Possession of Louisiana and Incomplete Details of the Purchase

FROM THE LECTURE SERIES: A History of the United States, 2nd edition

By Allen Guelzo, Ph.D., Princeton University

There were several players in the power game of American politics. Napoleon Bonaparte could prove dangerous, if successful in acquiring French control on Saint-Domingue. On the other side, Thomas Jefferson was exploring different options in the context of saving the American interests. Find out what was his idea of retaining his country’s interests.

Image of a map by Nicolas de Fer depicts the French colony of Saint-Domingue on Hispaniola island.
Napoleon’s control of Saint-Domingue would have resulted in powerful presence of the French in Gulf of Mexico which did not happen because of General Leclerc’s failure to re-conquer Saint-Domingue. (Image: John Carter Brown Library/Public domain)

Advantage Napoleon Bonaparte

On Saint-Domingue, the black slave population took advantage of the confusions of the French Revolution to overthrow their masters and declare independence as a native black republic. If Napoleon succeeded in reestablishing himself on Saint-Domingue and French control of it, that would create a powerful French presence in the Gulf of Mexico and the Mississippi River Valley, then there was no limit to the mischief Bonaparte could cause the American Republic. The entire western agricultural traffic along the Mississippi and all of its tributaries west of the Appalachians could be held hostage in order to compel the cooperation of the United States with French foreign policy.

But to the surprise of two continents, General Leclerc and his French Army failed miserably in their attempt to re-conquer San Domingue for France. Since San Domingue was the key to the rebuilding of a French Empire in the New World, Napoleon’s plans failed and in turn, rendered Louisiana useless to Bonaparte.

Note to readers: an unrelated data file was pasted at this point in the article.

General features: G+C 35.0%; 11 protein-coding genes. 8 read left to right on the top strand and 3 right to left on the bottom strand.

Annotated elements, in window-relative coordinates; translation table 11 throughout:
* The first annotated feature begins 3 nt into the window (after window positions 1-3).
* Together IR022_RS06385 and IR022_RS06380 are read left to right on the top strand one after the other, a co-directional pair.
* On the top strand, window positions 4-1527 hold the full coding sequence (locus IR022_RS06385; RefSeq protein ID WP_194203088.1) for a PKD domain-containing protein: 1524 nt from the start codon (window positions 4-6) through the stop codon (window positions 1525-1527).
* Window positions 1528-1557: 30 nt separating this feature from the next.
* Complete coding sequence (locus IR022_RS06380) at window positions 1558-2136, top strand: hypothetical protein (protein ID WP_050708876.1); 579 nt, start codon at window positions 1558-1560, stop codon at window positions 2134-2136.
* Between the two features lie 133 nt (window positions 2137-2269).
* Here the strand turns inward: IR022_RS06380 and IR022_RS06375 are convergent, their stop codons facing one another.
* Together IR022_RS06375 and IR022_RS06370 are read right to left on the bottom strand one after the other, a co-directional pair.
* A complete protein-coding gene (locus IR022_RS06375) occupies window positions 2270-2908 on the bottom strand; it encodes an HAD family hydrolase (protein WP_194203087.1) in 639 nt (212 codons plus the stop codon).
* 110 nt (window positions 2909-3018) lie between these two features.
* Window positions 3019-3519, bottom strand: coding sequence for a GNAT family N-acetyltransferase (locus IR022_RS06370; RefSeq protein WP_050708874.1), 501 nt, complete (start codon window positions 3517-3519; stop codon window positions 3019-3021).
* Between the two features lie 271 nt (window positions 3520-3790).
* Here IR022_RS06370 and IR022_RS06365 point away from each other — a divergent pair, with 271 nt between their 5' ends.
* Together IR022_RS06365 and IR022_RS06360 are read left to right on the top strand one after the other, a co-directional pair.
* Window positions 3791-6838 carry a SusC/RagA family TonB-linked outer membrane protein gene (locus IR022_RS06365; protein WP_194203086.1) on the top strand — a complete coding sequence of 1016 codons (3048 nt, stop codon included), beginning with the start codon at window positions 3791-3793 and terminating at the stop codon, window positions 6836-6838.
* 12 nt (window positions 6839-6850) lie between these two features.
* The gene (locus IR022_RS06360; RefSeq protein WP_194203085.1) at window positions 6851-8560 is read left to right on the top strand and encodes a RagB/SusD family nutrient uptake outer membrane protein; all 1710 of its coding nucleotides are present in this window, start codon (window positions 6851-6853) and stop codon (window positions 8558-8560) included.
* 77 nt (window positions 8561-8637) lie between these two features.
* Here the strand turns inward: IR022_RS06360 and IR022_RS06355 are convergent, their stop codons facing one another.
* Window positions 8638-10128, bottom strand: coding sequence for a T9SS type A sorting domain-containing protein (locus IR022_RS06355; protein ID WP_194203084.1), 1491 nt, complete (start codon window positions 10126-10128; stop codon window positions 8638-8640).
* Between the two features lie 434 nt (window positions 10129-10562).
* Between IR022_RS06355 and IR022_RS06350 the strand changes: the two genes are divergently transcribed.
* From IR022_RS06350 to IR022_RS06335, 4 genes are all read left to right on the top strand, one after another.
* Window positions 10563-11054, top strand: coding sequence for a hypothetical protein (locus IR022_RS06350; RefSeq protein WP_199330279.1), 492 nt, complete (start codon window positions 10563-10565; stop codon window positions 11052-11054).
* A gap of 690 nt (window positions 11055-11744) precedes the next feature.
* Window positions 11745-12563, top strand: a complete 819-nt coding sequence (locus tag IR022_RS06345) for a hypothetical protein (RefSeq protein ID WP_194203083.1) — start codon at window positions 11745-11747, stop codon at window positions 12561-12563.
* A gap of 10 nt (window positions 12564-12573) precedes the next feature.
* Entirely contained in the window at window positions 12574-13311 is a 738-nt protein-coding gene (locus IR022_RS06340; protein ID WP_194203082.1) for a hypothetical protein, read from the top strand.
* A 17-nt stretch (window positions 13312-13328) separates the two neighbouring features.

Learn more about Hamilton’s idea on developing the republic’s systems of finance, manufacturing, and commerce.

Surprise Proposition by Napoleon

Thomas Jefferson tried to protect American interests on Mississippi by offering to buy the city of New Orleans and its district from the French. He sent a special emissary, James Monroe, to join the American Minister, Robert Livingston in Paris, in pressing an offer on the French.

A painting displaying the moment of celebration with flag raising marking the purchase of Louisiana by the United States from the on December 20, 1803.
The United States purchased the province of Louisiana for $15 million and, in addition, Napoleon also agreed to sell New Orleans to them. (Image: Thure de Thulstrup/Public domain)

In the spring of 1803, Napoleon decided to cut his losses and through his Foreign Minister, Monsieur Talleyrand, abruptly offered to sell not only New Orleans, but all of the Louisiana province to the Americans, approximately 830,000 square miles for $15 million. Monroe and Livingston asked for time to consult with President Jefferson but Talleyrand demanded an immediate response, so they signed a treaty on April 30, 1803, in what amounted to the single greatest real estate deal in history.

Jefferson’s Idea of Constitutional Amendment

Jefferson was happy with the purchase, because the Louisiana purchase more than doubled the amount of territory available for his agricultural empire of liberty. It also guaranteed that the American Republic, would always have more than enough land to make every citizen a virtuous and independent farmer for generations to come.

Jefferson was not troubled that the Constitution gave him no enumerated authority to purchase new land for the United States. He toyed with the idea of proposing an amendment to the Constitution, that granted the federal government an authority to acquire new land. Amending the Constitution was going to take time, and the French wanted a quick decision. Jefferson sent the Treaty of Cession that ceded Louisiana to the United States, to the Senate with the private comment, “The less we say about constitutional difficulties, the better.”